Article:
The SdKfz 179 Bergepanther was an armoured recovery vehicle that was used by Germany during World War II. It was based upon the chassis of the Panzer V Panther with the first production model was the Ausf. A version.
The Bergepanther had a crew of five men and a Maybach HL230 P30 engine, which, just like the standard Panther medium tank, propelled the vehicle to speeds of up to 46 km/h.
For a defensive armament, the Bergepanther mounted a 20 mm KwK 38 cannon and an additional MG 42. The main and obvious difference between the Bergepanther and the original Panther was that the Bergepanther had a 40,000 kg winch and cable system that replaced the turret. Another commonly added feature was a rear-mounted spade which acted as a counterbalance when recovering a vehicle. The very first production models however did not receive the KwK 38. Furthermore, these first models only had wooden coverings over the hatch that opened to let engineers take out tools from inside the vehicle. The Bergepanther also had a 7 speed forward, 1 speed reverse transmission system with a maximum range of about 200 kilometers.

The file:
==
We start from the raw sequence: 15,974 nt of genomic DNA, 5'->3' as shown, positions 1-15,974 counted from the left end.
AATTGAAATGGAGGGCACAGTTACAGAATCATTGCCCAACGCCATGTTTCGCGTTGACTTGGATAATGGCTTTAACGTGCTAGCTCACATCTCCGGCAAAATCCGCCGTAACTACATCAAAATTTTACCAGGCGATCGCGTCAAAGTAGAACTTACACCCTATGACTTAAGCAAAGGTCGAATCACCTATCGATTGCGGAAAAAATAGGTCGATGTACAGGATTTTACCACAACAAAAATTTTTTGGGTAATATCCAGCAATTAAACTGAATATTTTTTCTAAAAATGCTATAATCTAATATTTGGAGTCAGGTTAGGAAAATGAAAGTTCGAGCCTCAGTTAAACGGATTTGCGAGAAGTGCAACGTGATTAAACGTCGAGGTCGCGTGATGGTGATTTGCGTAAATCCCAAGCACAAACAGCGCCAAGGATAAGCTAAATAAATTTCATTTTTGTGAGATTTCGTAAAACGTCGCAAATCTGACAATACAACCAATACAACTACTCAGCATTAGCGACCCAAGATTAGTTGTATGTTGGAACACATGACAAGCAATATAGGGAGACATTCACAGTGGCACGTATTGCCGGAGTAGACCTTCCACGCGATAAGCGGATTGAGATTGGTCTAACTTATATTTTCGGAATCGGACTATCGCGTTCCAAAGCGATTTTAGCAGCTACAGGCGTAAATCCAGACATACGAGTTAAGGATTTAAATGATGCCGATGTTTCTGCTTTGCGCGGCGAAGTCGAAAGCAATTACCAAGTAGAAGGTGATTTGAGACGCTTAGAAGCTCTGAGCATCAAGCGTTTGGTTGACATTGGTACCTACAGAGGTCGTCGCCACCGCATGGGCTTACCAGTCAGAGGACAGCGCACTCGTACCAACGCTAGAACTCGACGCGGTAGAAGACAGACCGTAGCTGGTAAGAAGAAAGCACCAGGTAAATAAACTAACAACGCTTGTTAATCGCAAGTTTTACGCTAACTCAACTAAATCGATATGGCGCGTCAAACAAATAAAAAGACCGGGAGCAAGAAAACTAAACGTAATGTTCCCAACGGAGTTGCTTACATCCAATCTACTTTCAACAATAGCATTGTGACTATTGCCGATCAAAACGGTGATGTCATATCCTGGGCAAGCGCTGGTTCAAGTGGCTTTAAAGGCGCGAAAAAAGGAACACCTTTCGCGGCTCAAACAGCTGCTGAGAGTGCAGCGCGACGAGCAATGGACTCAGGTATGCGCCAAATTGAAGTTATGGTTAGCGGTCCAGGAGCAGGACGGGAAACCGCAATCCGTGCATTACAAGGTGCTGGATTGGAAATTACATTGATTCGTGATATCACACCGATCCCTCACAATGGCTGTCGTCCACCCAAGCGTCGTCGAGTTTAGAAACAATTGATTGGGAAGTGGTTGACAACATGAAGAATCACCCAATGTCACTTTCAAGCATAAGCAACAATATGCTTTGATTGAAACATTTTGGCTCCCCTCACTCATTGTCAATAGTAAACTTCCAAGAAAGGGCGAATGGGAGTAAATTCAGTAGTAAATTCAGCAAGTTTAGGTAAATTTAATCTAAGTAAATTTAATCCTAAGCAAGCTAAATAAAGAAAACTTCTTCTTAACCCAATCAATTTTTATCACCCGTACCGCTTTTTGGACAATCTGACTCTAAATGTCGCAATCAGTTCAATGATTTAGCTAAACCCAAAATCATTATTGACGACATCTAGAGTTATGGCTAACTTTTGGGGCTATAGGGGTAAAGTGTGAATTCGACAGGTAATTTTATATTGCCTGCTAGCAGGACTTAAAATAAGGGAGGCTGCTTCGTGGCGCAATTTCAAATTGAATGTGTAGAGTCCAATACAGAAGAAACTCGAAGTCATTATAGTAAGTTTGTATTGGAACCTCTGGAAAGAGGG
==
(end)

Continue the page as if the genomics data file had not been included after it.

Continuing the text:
It is quite difficult to describe the variants of the Bergepanther series because most models had several modifications from each other and numerous other sub-modifications based on factory requirements or field needs. The main variants however, were the first production model, the Ausf. A, based on the Panther Ausf. A frame and the Ausf. G which similarly based on the Panther Ausf. G frame. In between, models as mentioned above had varying equipment loads such as the implementation of a counterbalance spade or the defensive 20 mm KwK 38.
The Bergepanther first began its development between 1942 to 1943 because of the need for a heavy duty tank recovery vehicle. This need came about with the introduction of German heavy armor such as the Panther medium tank or Tiger I heavy tank, which generally required up to three SdKfz 9 Famo half-tracks compared to the single half-track needed to tow a Panzer III or Panzer IV. Tigers at the time were also valued higher than Panthers considering their smaller production numbers, leaving the Panther as the preferred base for the new armored recovery vehicle. These vehicles produced by MAN were subsequently shipped off to serve during the Battle of Kursk and in various other battles until the end of the war. Around two to four Bergepanthers were allocated to each tank unit making up for a total of around 330 vehicles produced during the war, largely by the company Demag.
- ↑ http://www.panther1944.de/en/pzrbergewagen-bergepanther/bergepanther-geschichte.html
- ↑ http://www.wwiivehicles.com/germany/tanks-medium/pzkpfw-v-bergepanther.asp
- ↑ http://www.historyofwar.org/articles/weapons_bergepanther.html